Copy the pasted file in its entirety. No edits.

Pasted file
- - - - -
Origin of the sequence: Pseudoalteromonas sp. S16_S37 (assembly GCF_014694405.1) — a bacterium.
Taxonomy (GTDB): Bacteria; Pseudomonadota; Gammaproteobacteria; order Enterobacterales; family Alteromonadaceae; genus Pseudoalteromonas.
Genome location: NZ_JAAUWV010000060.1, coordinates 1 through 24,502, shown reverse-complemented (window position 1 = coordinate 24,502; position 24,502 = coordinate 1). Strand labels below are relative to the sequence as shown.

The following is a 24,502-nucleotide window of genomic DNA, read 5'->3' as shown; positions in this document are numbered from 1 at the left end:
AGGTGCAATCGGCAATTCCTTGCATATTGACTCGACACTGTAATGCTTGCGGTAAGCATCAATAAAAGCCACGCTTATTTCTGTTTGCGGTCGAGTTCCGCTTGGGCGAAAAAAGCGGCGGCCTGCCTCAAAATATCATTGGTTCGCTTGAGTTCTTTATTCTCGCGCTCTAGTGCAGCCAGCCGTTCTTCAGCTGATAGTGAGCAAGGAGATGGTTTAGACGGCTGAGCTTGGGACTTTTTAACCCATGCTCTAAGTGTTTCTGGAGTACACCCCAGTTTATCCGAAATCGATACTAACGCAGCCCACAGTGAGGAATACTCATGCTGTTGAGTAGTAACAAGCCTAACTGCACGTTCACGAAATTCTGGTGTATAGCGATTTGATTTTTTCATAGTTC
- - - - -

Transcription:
Origin of the sequence: Pseudoalteromonas sp. S16_S37 (assembly GCF_014694405.1) — a bacterium.
Taxonomy (GTDB): Bacteria; Pseudomonadota; Gammaproteobacteria; order Enterobacterales; family Alteromonadaceae; genus Pseudoalteromonas.
Genome location: NZ_JAAUWV010000060.1, coordinates 1 through 24,502, shown reverse-complemented (window position 1 = coordinate 24,502; position 24,502 = coordinate 1). Strand labels below are relative to the sequence as shown.

The following is a 24,502-nucleotide window of genomic DNA, read 5'->3' as shown; positions in this document are numbered from 1 at the left end:
AGGTGCAATCGGCAATTCCTTGCATATTGACTCGACACTGTAATGCTTGCGGTAAGCATCAATAAAAGCCACGCTTATTTCTGTTTGCGGTCGAGTTCCGCTTGGGCGAAAAAAGCGGCGGCCTGCCTCAAAATATCATTGGTTCGCTTGAGTTCTTTATTCTCGCGCTCTAGTGCAGCCAGCCGTTCTTCAGCTGATAGTGAGCAAGGAGATGGTTTAGACGGCTGAGCTTGGGACTTTTTAACCCATGCTCTAAGTGTTTCTGGAGTACACCCCAGTTTATCCGAAATCGATACTAACGCAGCCCACAGTGAGGAATACTCATGCTGTTGAGTAGTAACAAGCCTAACTGCACGTTCACGAAATTCTGGTGTATAGCGATTTGATTTTTTCATAGTTC